(1) The demand for a factor of production is not a direct demand as is found in case of a commodity. The demand for factors of production depends on the demand for the goods and services in which they are employed. While the demand for a commodity is a direct demand because it directly satisfies the want of a consumer. Thus, there should be a separate theory of factor pricing.
(2) The demand for a factor of production is a joint demand because two or more than two factors are jointly demanded for an act of production.
(3) Some of the factors of production are human factors, namely, labour, entrepreneur and organisation. They are not only affected by the economic factors but are also affected by the non-economic factors. In case of commodity pricing there is no involvement of human factor.
Thus, the characteristics of factors of production are different than those of commodities. Hence, there should be a separate theory of distribution for factor price determination.
3. Factor Pricing under Perfect Competition during Short Period:
The firm will be making profit, earning normal profit and incurring losses. These three situations are discussed under perfect competition with the help of the diagrams. We assume that labour as a variable factor is employed with keeping other factors constant.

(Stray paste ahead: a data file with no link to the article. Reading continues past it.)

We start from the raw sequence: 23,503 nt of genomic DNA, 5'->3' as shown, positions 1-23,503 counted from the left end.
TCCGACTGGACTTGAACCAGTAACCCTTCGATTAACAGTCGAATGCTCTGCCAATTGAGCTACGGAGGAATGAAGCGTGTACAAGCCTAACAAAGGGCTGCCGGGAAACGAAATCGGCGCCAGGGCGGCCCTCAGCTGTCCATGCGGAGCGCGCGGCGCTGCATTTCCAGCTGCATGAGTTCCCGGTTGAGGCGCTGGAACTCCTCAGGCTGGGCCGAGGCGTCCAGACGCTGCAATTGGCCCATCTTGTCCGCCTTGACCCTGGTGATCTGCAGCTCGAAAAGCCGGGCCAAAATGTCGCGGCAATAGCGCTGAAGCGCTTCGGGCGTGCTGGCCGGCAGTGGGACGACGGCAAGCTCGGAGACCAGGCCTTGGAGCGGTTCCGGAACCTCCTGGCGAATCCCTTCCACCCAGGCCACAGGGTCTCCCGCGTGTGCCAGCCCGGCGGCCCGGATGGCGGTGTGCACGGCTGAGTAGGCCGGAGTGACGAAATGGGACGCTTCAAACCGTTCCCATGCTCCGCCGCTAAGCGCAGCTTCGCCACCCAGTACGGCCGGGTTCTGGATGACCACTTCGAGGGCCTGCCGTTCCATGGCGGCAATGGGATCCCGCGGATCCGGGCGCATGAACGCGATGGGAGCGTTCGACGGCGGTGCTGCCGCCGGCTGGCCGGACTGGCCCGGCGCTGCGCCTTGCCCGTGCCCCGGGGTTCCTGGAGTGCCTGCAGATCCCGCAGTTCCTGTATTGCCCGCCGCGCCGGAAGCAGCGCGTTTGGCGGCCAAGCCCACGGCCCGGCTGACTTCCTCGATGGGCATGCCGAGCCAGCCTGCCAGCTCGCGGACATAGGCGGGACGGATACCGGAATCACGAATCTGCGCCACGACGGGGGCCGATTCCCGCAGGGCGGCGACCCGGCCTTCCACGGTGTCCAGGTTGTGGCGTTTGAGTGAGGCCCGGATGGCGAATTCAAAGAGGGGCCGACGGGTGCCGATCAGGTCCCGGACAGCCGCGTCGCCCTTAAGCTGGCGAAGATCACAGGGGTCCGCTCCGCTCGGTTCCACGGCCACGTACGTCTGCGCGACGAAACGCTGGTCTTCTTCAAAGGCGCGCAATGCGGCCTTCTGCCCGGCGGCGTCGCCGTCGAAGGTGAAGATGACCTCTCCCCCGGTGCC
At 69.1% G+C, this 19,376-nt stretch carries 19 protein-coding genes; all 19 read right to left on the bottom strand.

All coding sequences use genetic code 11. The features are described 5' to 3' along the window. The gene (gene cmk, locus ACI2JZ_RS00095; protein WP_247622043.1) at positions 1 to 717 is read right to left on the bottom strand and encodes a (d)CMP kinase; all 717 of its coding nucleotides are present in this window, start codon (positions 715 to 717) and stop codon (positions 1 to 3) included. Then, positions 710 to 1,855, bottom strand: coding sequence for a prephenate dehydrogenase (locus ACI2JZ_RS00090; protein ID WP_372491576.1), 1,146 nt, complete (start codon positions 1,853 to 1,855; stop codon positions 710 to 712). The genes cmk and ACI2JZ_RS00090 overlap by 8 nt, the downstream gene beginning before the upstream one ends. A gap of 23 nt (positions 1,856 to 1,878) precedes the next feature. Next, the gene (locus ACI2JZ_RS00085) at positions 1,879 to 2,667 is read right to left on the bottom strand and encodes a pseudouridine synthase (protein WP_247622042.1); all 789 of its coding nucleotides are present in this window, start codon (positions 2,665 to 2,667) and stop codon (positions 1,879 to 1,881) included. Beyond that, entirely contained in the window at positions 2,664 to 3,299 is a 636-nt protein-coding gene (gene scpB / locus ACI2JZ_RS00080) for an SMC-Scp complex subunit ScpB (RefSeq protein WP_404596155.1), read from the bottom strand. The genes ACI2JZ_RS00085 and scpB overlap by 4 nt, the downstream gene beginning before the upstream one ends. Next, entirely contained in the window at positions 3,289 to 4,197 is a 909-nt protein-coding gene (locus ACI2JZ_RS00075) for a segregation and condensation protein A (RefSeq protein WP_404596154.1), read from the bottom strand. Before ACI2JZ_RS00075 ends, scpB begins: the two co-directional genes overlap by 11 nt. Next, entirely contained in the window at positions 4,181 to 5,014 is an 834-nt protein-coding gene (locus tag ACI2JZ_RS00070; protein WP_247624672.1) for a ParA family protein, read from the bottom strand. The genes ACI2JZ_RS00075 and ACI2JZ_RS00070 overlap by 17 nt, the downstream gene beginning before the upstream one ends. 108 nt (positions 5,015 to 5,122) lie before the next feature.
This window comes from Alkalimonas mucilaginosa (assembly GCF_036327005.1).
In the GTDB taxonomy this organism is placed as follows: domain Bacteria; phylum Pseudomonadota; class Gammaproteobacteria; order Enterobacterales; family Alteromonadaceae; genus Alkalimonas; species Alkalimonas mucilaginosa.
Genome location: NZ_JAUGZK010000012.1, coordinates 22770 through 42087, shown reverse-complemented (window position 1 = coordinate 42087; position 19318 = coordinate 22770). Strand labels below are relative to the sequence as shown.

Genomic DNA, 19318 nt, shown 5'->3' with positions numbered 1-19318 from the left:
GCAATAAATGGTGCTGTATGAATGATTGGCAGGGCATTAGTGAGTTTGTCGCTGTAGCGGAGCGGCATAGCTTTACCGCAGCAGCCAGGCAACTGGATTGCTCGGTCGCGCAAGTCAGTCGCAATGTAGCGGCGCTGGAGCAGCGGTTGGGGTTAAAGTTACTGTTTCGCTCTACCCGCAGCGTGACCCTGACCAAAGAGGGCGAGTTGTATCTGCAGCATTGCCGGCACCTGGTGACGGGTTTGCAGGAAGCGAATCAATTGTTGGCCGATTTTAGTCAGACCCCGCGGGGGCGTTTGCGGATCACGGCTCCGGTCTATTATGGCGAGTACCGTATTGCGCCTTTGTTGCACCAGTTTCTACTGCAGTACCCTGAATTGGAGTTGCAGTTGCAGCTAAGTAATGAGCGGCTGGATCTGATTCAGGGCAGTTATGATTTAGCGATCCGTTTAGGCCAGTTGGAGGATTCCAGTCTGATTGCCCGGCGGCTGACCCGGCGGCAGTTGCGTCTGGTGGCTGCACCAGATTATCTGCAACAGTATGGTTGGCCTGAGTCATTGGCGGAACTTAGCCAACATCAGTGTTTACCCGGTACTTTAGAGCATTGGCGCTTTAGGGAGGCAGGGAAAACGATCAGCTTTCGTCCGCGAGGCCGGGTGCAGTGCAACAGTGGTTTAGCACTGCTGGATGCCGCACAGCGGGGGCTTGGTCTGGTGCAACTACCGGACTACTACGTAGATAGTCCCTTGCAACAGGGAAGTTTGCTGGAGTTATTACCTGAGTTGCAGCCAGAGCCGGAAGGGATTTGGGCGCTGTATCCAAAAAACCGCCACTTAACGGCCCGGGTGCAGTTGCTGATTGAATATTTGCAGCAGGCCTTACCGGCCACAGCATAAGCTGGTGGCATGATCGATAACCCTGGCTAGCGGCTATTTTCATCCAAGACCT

The diagram shows that the factor price (wages) is determined by the industry keeping in view the total demand for and supply of labour by the industry. DD and SS are demand curve and supply curve of labour and E is the point of intersection where OW wage rate is fixed or determined and OQ is the demand and supply of labour as shown on the left portion of the diagram. On the right portion of the diagram the firm employs OQ of labour with given wage rate OW.
Wages and marginal revenue productivity (MRP) and average revenue productivity (ARP) are shown on OY-axis while units of labour on OX-axis. The AW=MW is the demand curve for the labour which is perfectly horizontal to OX-axis. ARP and MRP are average revenue productivity curve and marginal revenue productivity curve.
They are opposite to U- shaped curve. The point of equilibrium of a firm will be at the point E where marginal factor cost or marginal wage (MFC or MW) is equal to its marginal revenue productivity (MRP=MFC or MW) and the MRP curve must cut the MFC or MW from the above.